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I was re-reading the Ikarian Reefer only last week

Sometimes the old cases are the best ones and that surely has to be true of the Ikarian Reefer. Even now, over 25 years since the judgment at first instance was handed down (and countless other pieces of guidance have been published) we still see experts getting it wrong.

I’m not sure if anyone remembers what the case was about (I certainly didn’t) but, even without looking it up, I’d have guessed it was a shipping case (the clue is in the name!).

The Ikarian Reefer 

The case was all about the loss at sea of the Ikarian Reefer, which had run aground and then caught fire, causing it to be abandoned off the coast of Sierre Leone. The question was whether those acts were deliberate or accidental, and much depended on the expert evidence. Interestingly, the parties were entitled to call up to eight expert witnesses. Imagine footing the bill for that!

However, the judge (Cresswell J) was of the view that several of the expert witnesses misunderstood their duties and responsibilities, which meant the trial took longer than he considered necessary (even allowing for the complexity of some of the evidence). Therefore, he took the opportunity to set out what those duties were.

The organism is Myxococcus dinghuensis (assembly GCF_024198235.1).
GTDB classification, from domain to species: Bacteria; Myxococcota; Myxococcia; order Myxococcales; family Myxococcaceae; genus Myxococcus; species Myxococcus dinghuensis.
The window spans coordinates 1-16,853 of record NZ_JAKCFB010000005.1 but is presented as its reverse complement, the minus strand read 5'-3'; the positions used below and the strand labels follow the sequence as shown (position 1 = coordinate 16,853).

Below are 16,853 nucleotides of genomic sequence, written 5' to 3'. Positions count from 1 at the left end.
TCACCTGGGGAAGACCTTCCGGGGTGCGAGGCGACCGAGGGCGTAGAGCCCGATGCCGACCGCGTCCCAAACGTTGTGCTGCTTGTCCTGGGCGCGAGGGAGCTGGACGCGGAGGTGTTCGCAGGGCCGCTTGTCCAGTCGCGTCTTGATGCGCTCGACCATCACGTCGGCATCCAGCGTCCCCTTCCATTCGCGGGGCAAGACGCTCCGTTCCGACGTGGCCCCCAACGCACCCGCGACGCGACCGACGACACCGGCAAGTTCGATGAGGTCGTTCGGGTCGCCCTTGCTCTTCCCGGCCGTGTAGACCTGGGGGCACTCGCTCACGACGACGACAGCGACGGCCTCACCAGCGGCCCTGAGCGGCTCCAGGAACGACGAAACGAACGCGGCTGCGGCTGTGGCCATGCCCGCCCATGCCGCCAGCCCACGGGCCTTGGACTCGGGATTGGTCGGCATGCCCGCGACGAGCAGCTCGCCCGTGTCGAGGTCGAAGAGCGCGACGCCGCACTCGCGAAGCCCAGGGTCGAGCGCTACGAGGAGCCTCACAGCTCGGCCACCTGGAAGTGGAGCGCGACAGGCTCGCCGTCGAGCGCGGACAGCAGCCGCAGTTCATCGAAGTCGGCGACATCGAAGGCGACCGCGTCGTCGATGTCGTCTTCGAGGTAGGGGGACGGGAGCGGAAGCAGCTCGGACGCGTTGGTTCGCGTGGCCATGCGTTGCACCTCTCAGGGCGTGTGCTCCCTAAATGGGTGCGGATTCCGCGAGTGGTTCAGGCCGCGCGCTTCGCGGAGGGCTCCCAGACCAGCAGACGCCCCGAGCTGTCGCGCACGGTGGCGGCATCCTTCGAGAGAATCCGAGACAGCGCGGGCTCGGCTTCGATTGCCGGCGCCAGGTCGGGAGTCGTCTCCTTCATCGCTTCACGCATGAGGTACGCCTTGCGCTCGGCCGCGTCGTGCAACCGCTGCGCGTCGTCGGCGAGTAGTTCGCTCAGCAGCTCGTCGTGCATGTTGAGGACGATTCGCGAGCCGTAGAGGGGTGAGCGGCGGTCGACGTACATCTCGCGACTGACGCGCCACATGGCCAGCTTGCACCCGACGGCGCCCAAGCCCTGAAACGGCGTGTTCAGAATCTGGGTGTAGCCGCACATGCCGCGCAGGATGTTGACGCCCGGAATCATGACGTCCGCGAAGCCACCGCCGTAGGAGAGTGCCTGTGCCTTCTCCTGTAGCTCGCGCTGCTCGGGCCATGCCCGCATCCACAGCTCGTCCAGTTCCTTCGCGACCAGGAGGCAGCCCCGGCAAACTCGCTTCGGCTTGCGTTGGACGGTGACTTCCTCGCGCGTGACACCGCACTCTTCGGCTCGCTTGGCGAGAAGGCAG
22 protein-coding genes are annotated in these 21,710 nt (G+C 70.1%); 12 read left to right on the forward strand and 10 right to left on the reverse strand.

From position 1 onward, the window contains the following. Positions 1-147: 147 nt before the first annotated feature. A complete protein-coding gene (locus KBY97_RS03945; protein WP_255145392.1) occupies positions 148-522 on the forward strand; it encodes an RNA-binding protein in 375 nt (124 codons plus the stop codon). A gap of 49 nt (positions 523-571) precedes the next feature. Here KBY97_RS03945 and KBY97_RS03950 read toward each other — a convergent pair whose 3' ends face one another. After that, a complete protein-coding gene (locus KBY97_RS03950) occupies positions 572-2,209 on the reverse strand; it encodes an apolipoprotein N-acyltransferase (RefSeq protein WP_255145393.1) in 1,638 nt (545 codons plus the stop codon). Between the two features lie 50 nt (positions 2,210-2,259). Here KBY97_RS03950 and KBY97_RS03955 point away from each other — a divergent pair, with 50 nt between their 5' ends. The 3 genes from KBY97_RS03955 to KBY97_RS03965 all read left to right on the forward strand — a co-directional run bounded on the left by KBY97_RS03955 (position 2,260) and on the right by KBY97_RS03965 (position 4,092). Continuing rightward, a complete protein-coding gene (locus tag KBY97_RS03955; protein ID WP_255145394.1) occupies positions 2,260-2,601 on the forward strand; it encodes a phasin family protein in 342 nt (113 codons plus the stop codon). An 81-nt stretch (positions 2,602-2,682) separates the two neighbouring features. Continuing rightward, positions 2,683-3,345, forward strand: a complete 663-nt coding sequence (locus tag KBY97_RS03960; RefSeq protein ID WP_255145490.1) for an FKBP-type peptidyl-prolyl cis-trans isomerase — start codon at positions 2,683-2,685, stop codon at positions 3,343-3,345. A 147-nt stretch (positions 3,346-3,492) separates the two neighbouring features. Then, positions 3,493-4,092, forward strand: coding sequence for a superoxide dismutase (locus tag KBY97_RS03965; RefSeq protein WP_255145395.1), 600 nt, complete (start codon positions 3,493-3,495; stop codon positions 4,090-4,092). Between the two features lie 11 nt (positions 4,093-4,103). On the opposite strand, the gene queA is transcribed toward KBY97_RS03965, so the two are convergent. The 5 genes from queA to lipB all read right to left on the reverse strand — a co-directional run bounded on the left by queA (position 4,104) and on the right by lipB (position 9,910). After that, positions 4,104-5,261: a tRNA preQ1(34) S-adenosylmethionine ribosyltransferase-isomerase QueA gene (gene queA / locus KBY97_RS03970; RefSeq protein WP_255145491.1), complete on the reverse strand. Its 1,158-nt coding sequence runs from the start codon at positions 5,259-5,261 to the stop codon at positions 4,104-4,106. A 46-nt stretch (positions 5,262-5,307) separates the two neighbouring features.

Cresswell J said the duties and responsibilities of expert witnesses in civil cases include the following:

  • Expert evidence presented to the court should be, and should be seen to be, the independent product of the expert uninfluenced as to form or content by the exigencies of litigation.
  • An expert witness should provide independent assistance to the court by way of objective, unbiased opinion in relation to matters within his expertise.
  • An expert witness in the High Court should never assume the role of an advocate.
  • An expert witness should state the facts or assumptions upon which his opinion is based. He should not omit to consider material facts that could detract from his concluded opinion.